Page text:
Rabbi Akiva would say... All is foreseen, choice is granted,
and the world is judged in kindness
Ethics of the Fathers 3:15
These three points, expressed by Rabbi Akiva in one sentence,
are interconnected. The statement, All is foreseen,
raises two questions. The most basic truth about G-d is that
He is omnipotent: infinite, all-knowing, present and active
in every point of time and space even as He transcends these
parameters. But if such is the case, can mans actions
be the product of his independent choice? Its not just
a question of If G-d knows what Im going to do,
how could I have chosen?; the more basic problem is:
If G-ds knowledge of the future is the product
of His all-pervading and exclusive power, how can I possess
any power that is not utterly subservient to His?
Yet the principle of free choice is basic to our very definition
as moral beings. In the words of Maimonides, if mans
actions were not freely chosen, how could G‑d
command us through the prophets Do this and Do
not do this, Improve your ways and Do
not follow your wickedness...? What place would the
entire Torah have? And by what measure of justice would G‑d
punish the wicked and reward the righteous...? How is this to be reconciled
with the equally axiomatic principle of G-ds omnipotence?
The second question raised by the statement All is
foreseen is: if man is constantly under the scrutiny
of G-d, how can he possibly maintain the standard of behavior
that this demands? The Talmud says that to make a single superfluous
gesture in the presence of a king is a capital offense.
If we are perpetually in the presence of the King of all kings,
who is the man that might be found righteous before His exacting
It is to address these two questions that Rabbi Akiva adds,
choice is granted, and the world is judged in kindness.
In answer to the first question, he says: Choice is
granted. Indeed, man cannot possess any power or volition
that is independent of G-ds. But man does not intrinsically
possess the capacity to freely determine his actions; rather,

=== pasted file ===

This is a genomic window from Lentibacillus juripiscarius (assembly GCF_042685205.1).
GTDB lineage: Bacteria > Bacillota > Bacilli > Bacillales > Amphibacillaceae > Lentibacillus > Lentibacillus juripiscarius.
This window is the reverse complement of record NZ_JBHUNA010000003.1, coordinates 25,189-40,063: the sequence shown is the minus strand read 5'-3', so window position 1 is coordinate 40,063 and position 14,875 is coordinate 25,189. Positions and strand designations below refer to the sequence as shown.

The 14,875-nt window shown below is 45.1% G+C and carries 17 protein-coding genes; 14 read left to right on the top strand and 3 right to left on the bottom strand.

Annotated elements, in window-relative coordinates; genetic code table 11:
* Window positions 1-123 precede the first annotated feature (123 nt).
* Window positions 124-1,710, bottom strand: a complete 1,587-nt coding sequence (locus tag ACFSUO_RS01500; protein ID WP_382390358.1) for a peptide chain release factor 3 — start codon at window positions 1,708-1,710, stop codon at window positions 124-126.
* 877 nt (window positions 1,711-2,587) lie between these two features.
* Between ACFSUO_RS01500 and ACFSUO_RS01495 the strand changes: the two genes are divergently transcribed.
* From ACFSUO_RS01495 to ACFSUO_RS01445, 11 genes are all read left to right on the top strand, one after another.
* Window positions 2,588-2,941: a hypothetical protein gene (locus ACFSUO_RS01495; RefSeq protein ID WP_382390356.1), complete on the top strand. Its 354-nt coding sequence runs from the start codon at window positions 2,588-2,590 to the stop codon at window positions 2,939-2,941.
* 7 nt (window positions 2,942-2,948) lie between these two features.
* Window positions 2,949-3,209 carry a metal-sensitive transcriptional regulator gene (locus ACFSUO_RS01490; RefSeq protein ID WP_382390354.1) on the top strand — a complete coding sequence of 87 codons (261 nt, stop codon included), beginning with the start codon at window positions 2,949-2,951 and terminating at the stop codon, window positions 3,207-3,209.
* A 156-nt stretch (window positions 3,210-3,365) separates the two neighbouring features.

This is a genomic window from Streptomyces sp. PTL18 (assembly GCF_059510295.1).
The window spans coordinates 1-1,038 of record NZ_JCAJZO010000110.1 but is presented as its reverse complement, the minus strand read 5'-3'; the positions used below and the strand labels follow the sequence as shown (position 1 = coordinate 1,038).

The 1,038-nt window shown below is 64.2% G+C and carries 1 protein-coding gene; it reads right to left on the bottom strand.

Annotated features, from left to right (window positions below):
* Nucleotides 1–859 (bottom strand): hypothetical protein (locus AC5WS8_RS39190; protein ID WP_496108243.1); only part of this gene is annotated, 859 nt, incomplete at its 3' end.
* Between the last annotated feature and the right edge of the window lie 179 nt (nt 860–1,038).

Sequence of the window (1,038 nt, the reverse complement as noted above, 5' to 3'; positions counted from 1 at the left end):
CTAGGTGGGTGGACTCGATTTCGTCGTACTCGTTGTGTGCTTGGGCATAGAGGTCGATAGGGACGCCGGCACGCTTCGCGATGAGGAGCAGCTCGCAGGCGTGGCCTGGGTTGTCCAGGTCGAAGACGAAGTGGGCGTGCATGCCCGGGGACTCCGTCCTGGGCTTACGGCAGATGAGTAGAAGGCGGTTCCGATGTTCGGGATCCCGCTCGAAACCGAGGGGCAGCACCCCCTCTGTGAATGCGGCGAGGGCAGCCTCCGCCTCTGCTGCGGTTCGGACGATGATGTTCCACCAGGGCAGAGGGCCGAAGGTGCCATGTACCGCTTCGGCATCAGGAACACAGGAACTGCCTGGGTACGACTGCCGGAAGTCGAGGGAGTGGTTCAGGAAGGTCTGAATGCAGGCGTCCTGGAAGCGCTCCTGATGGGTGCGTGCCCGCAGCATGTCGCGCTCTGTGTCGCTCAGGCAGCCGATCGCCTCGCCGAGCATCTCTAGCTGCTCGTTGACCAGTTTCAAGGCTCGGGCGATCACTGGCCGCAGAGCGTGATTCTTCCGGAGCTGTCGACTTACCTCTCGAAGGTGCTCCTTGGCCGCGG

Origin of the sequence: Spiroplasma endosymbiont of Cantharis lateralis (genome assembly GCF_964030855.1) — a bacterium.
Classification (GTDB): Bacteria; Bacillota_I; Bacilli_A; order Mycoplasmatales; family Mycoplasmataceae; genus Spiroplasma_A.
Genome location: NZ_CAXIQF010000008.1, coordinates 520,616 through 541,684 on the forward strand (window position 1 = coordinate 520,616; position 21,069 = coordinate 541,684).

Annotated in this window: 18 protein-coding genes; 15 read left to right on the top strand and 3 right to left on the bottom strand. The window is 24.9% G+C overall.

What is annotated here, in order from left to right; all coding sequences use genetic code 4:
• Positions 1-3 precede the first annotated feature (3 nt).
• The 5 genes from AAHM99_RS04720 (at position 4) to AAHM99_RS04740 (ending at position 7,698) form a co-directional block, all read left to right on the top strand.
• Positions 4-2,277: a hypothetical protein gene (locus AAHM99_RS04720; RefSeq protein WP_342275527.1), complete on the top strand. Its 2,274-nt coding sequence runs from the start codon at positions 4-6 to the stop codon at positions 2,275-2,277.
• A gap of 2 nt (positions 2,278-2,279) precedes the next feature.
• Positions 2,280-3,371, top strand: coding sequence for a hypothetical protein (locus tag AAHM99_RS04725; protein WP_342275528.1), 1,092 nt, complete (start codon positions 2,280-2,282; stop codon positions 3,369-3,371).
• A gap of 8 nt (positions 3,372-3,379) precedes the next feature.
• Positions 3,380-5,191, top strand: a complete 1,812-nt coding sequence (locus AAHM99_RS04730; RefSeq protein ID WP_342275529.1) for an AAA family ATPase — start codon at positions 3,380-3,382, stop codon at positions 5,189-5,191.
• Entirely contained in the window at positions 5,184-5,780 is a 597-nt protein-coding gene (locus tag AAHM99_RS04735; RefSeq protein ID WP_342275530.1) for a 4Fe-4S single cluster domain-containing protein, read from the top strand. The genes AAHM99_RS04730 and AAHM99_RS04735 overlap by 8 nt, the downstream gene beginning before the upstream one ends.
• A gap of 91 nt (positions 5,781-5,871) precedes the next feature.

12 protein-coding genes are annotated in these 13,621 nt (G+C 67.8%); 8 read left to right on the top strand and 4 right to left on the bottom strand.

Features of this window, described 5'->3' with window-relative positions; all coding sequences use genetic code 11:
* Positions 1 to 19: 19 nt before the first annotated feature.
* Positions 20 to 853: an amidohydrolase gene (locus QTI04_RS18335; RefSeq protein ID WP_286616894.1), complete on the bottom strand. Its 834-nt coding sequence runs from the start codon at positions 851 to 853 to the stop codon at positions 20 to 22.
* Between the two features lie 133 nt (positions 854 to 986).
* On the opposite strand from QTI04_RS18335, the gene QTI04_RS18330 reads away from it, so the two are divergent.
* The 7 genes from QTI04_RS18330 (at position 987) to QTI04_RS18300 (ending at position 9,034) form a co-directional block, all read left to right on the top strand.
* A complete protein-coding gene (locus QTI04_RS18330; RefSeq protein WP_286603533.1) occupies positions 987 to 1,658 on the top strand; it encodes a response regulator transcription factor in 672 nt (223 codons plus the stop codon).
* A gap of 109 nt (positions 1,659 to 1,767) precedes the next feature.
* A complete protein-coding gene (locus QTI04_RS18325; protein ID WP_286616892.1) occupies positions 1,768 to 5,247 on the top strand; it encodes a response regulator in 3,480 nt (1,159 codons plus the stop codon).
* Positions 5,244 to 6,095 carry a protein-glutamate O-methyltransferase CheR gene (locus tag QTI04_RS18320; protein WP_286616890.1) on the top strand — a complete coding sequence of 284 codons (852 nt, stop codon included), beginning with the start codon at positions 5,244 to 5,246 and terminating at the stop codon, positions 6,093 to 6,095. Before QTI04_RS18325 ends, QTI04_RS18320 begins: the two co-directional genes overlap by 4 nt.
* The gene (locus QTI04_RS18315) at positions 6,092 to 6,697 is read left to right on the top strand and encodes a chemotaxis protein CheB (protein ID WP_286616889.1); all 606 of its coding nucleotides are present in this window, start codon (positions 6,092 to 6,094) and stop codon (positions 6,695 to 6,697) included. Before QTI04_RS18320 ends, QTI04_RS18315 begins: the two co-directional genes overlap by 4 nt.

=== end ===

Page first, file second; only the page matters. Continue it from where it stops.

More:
freedom of choice has been granted to man. G-d, who
can do whatever He chooses, has given man a capacity that,
in essence, belongs to Him alone.
To answer the second question, Rabbi Akiva says: The
world is judged in kindness. It is true that G-d
stands over [man], and the entire world is filled with His
presence; He looks upon him, and searches his reins and heart,
to see if he is serving Him as is fitting.
But it is also true that when G-d first wanted to create
the world with the attribute of judgment, He saw that the
world could not survive it; so He combined [the attribute
of judgment] with the attribute of mercy; that G-d says: I do not
demand of [My creatures] according to My capacity, but according
to their capacity. A person is always in the presence of G-d, at all times subject
to the divine scrutiny and judgment; but this is a scrutiny
sensitive to his limitations and vulnerabilities, a judgment
tempered with empathy and kindness.
Based on the Rebbes talks, Shabbat Parshat Emor
5738 (May 20, 1978); Sivan 23, 5740 (June 7, 1980)
This is an excerpt from "Beyond the Letter of the
Law" by Yanki Tauber published by The Meaningful Life
. The question, If G-d knows what Im
going to do, how could I have chosen? is more a difficulty
of our time-contexted perception than a true logical paradox.
If a fortune-teller should know what you will do tomorrow,
does this mean that your actions are compelled by his knowledge?
Obviously not: the hypothetical fortune-teller merely sees
into the future and observes the result of your choice;
his knowledge derives from your freely-chosen actions, not
the other way around. By the same token, if G-ds knowledge
of the future were to stem from His ability to see
into the future, this would in no way affect mans
freedom of choice. The paradox of divine foreknowledge and
human choice is that G-ds knowledge of the future
is not the product of future events, but a feature of His
all-pervasive reality. Nothing exists outside of G-d; He
is the cause of all, and nothing outside of Him is the cause
for anything in Him. (This is implicit in G-ds infinity:
a truly infinite being must be all-inclusive, since the
existence of anything outside of it would imply that there
is a boundary beyond which its reality does not extend.)
He knows things not because they happen, but because they
derive from Him. Hence the question: how does such knowledge
of human affairs allow for any choice on the part of man?
. Mishneh Torah, Laws of Repentance, 5:1.
. Midrash Rabbah, Bereishit 12:15.
. Ibid., Bamidbar 3:13.
. Biurim LPirkei Avot (Kehot 1996), p. 175.